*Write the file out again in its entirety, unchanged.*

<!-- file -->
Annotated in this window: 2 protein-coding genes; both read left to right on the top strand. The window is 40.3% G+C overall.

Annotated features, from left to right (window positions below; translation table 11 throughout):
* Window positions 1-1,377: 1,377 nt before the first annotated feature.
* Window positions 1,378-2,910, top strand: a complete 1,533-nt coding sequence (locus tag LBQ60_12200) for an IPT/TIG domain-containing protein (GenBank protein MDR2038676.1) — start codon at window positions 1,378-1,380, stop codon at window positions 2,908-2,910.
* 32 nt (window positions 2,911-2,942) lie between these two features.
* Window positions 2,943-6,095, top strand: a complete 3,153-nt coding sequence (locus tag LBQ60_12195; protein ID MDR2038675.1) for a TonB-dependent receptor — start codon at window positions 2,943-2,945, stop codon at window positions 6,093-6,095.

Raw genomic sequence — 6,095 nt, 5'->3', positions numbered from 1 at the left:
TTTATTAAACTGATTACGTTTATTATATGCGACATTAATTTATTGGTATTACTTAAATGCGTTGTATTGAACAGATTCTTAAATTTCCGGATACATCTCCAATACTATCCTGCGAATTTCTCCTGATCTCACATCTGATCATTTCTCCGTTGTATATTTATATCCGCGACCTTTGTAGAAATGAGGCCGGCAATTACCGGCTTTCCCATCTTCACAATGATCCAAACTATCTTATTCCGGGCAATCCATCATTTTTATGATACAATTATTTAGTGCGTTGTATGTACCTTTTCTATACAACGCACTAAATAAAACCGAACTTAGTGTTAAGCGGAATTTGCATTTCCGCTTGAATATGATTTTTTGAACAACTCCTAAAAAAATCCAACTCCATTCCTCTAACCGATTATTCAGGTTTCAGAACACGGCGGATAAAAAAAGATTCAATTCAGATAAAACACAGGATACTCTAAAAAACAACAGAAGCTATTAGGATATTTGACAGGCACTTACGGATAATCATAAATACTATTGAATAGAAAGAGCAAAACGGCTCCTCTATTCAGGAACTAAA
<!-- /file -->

Annotated in this window: 2 protein-coding genes; both read left to right on the top strand. The window is 40.3% G+C overall.

Annotated features, from left to right (window positions below; translation table 11 throughout):
* Window positions 1-1,377: 1,377 nt before the first annotated feature.
* Window positions 1,378-2,910, top strand: a complete 1,533-nt coding sequence (locus tag LBQ60_12200) for an IPT/TIG domain-containing protein (GenBank protein MDR2038676.1) — start codon at window positions 1,378-1,380, stop codon at window positions 2,908-2,910.
* 32 nt (window positions 2,911-2,942) lie between these two features.
* Window positions 2,943-6,095, top strand: a complete 3,153-nt coding sequence (locus tag LBQ60_12195; protein ID MDR2038675.1) for a TonB-dependent receptor — start codon at window positions 2,943-2,945, stop codon at window positions 6,093-6,095.

Raw genomic sequence — 6,095 nt, 5'->3', positions numbered from 1 at the left:
TTTATTAAACTGATTACGTTTATTATATGCGACATTAATTTATTGGTATTACTTAAATGCGTTGTATTGAACAGATTCTTAAATTTCCGGATACATCTCCAATACTATCCTGCGAATTTCTCCTGATCTCACATCTGATCATTTCTCCGTTGTATATTTATATCCGCGACCTTTGTAGAAATGAGGCCGGCAATTACCGGCTTTCCCATCTTCACAATGATCCAAACTATCTTATTCCGGGCAATCCATCATTTTTATGATACAATTATTTAGTGCGTTGTATGTACCTTTTCTATACAACGCACTAAATAAAACCGAACTTAGTGTTAAGCGGAATTTGCATTTCCGCTTGAATATGATTTTTTGAACAACTCCTAAAAAAATCCAACTCCATTCCTCTAACCGATTATTCAGGTTTCAGAACACGGCGGATAAAAAAAGATTCAATTCAGATAAAACACAGGATACTCTAAAAAACAACAGAAGCTATTAGGATATTTGACAGGCACTTACGGATAATCATAAATACTATTGAATAGAAAGAGCAAAACGGCTCCTCTATTCAGGAACTAAA